We want to hear original and inspiring proposals to record the memories and testimonies of the Windrush Generation this year as well as plans to work with schools – so that generations to come remember the huge contribution they made and continue to make to this country.
Chair of the Windrush Community Funds and Windrush Schemes group Paulette Simpson CBE (chair) said:
For over half a century The Windrush Generation and their descendants have contributed immensely to the economic, cultural and social life of modern Britain. Windrush Day and the Windrush Day Grant Scheme, now in its third year, provide a unique opportunity for communities to come together and commemorate the immense contributions of Caribbean communities, which have enriched our country’s heritage.
The commitment, ambition and creativity the 2020 Windrush Day Grant Scheme projects showed, especially in adapting their plans in the wake of the pandemic where needed, was truly commendable. I am eagerly looking forward to Windrush Day 2021 and the positive impact that this year’s Grant Scheme will bring.
Those bidding for this year’s grant should be able to show that their projects support the central aims of Windrush Day – to tell the story of the Windrush Generation and celebrate and recognise how they have shaped Britain’s heritage. Projects should be rooted in communities and involve the Windrush Generation descendants in as many areas as possible as well as those from different age groups and background.
For applications for funding for Windrush Day 2021, the Department is particularly keen to hear from projects who can:
- record the memories and testimonies to preserve and share the stories and experiences of the Windrush Generation;
- undertake activities in partnership with schools, for example, assemblies, workshops, education trips and creative project work
- organise celebratory events for the wider Caribbean community and the Windrush Generation
2019 saw the first national Windrush Day take place, with activities and events taking place up and down the country. Through educational workshops, theatre performances and historical exhibitions communities honoured that landmark day over 70 years ago when the Empire Windrush arrived at Tilbury Docks.
The government is committed to building on the success of Windrush Day 2019 and 2020 and embedding 22 June in the national conscience, ensuring we continue to honour and recognise the outstanding resilience, innovation and creativity of the Windrush Generation and their descendants.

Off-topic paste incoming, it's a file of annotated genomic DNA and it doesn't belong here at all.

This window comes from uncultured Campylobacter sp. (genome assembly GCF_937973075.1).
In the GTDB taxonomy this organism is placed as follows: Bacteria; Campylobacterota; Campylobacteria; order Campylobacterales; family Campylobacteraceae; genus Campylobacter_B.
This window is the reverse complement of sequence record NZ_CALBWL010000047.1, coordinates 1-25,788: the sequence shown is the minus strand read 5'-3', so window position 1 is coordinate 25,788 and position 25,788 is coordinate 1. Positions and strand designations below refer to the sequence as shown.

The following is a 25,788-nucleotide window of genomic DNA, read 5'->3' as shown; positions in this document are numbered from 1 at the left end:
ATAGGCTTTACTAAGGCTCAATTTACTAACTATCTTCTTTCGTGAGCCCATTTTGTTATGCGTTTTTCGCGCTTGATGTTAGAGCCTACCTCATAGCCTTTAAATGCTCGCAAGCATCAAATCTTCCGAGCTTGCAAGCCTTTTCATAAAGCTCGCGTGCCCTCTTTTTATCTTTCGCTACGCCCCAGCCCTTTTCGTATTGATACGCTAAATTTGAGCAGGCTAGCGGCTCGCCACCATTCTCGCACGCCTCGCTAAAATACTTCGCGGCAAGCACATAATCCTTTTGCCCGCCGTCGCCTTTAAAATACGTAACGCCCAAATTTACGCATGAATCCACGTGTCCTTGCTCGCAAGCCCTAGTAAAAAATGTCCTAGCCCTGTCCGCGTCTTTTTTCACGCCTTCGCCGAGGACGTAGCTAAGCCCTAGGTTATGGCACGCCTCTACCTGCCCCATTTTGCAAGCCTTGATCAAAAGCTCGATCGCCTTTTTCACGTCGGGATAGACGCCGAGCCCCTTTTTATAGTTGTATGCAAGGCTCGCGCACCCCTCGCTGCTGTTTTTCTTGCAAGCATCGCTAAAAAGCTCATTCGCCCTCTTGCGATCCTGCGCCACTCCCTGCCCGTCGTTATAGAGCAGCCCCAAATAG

Windrush Community Funds and Schemes sub-group of the Windrush Cross-Government Working Group
The Grant Scheme will now be overseen by the Windrush Cross-Government Working Group, which brings together community organisations with government representatives. The Windrush Community Funds and Windrush Schemes sub-group of the Working Group will ensure that winning bids meet the objectives and requirements of the Grant Scheme. See more information on the Windrush Cross-Government Working Group
Online bidder workshops
The Ministry of Housing, Communities and Local Government will be hosting two online bidder workshops in February, which will give an overview of the scheme and an opportunity for bidders to ask questions.
Further information can be found on the 2021 Windrush Day Grant Scheme
- To apply, download an application form from 2021 Windrush Day Grant Scheme and return the completed form to firstname.lastname@example.org. Please include ‘Windrush Day Grant’ in the subject line.
- We have a budget of up to £500,000 available to fund events across the country and groups can bid for a share of up to £25,000.
The location of the monument has been carefully considered to recognise its status as a national tribute to the diverse Windrush Generation and their descendants who arrived from across the Caribbean. With the endorsement of WWC members, MHCLG has appointed UP Projects to manage the process of selecting the artist who will design and construct this significant civic monument. UP Projects will begin by engaging in conversations with British Caribbean community stakeholders and leaders in the UK’s cultural sector which will inform a longlist of around ten artists. Further details will be announced over the spring.